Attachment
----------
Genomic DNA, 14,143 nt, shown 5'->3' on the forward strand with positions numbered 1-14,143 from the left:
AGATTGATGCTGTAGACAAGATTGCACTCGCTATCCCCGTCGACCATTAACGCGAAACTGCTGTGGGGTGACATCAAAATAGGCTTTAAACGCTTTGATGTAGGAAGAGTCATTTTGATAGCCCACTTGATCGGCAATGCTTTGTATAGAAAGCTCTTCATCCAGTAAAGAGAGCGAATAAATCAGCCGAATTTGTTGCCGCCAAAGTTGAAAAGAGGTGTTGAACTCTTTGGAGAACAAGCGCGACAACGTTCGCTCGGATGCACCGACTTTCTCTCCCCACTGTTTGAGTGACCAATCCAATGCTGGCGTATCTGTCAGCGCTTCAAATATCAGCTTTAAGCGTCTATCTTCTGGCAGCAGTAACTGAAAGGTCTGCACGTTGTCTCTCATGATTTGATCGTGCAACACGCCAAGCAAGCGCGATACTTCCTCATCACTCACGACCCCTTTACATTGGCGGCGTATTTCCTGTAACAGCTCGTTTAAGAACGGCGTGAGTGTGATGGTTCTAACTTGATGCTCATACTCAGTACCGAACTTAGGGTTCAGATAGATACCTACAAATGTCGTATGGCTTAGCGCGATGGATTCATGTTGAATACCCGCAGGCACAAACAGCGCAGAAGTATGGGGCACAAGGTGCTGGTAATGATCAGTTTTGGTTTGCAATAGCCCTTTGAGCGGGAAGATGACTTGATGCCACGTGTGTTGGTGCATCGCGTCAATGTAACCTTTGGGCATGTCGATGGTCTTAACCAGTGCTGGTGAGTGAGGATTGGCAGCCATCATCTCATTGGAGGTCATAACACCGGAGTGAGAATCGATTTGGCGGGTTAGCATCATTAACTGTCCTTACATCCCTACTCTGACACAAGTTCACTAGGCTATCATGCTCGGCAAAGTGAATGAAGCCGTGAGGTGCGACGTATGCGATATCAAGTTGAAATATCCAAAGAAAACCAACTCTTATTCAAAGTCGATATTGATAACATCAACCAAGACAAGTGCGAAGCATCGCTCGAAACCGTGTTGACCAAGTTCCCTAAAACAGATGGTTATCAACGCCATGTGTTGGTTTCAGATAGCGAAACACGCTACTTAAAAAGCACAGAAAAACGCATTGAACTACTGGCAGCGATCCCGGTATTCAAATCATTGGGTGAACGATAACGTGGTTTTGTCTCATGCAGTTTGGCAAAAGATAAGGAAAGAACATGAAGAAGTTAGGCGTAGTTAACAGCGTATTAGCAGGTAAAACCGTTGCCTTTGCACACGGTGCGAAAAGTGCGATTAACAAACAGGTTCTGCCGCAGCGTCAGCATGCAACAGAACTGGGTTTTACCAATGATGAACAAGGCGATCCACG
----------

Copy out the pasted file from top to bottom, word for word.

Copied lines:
Genomic DNA, 14,143 nt, shown 5'->3' on the forward strand with positions numbered 1-14,143 from the left:
AGATTGATGCTGTAGACAAGATTGCACTCGCTATCCCCGTCGACCATTAACGCGAAACTGCTGTGGGGTGACATCAAAATAGGCTTTAAACGCTTTGATGTAGGAAGAGTCATTTTGATAGCCCACTTGATCGGCAATGCTTTGTATAGAAAGCTCTTCATCCAGTAAAGAGAGCGAATAAATCAGCCGAATTTGTTGCCGCCAAAGTTGAAAAGAGGTGTTGAACTCTTTGGAGAACAAGCGCGACAACGTTCGCTCGGATGCACCGACTTTCTCTCCCCACTGTTTGAGTGACCAATCCAATGCTGGCGTATCTGTCAGCGCTTCAAATATCAGCTTTAAGCGTCTATCTTCTGGCAGCAGTAACTGAAAGGTCTGCACGTTGTCTCTCATGATTTGATCGTGCAACACGCCAAGCAAGCGCGATACTTCCTCATCACTCACGACCCCTTTACATTGGCGGCGTATTTCCTGTAACAGCTCGTTTAAGAACGGCGTGAGTGTGATGGTTCTAACTTGATGCTCATACTCAGTACCGAACTTAGGGTTCAGATAGATACCTACAAATGTCGTATGGCTTAGCGCGATGGATTCATGTTGAATACCCGCAGGCACAAACAGCGCAGAAGTATGGGGCACAAGGTGCTGGTAATGATCAGTTTTGGTTTGCAATAGCCCTTTGAGCGGGAAGATGACTTGATGCCACGTGTGTTGGTGCATCGCGTCAATGTAACCTTTGGGCATGTCGATGGTCTTAACCAGTGCTGGTGAGTGAGGATTGGCAGCCATCATCTCATTGGAGGTCATAACACCGGAGTGAGAATCGATTTGGCGGGTTAGCATCATTAACTGTCCTTACATCCCTACTCTGACACAAGTTCACTAGGCTATCATGCTCGGCAAAGTGAATGAAGCCGTGAGGTGCGACGTATGCGATATCAAGTTGAAATATCCAAAGAAAACCAACTCTTATTCAAAGTCGATATTGATAACATCAACCAAGACAAGTGCGAAGCATCGCTCGAAACCGTGTTGACCAAGTTCCCTAAAACAGATGGTTATCAACGCCATGTGTTGGTTTCAGATAGCGAAACACGCTACTTAAAAAGCACAGAAAAACGCATTGAACTACTGGCAGCGATCCCGGTATTCAAATCATTGGGTGAACGATAACGTGGTTTTGTCTCATGCAGTTTGGCAAAAGATAAGGAAAGAACATGAAGAAGTTAGGCGTAGTTAACAGCGTATTAGCAGGTAAAACCGTTGCCTTTGCACACGGTGCGAAAAGTGCGATTAACAAACAGGTTCTGCCGCAGCGTCAGCATGCAACAGAACTGGGTTTTACCAATGATGAACAAGGCGATCCACG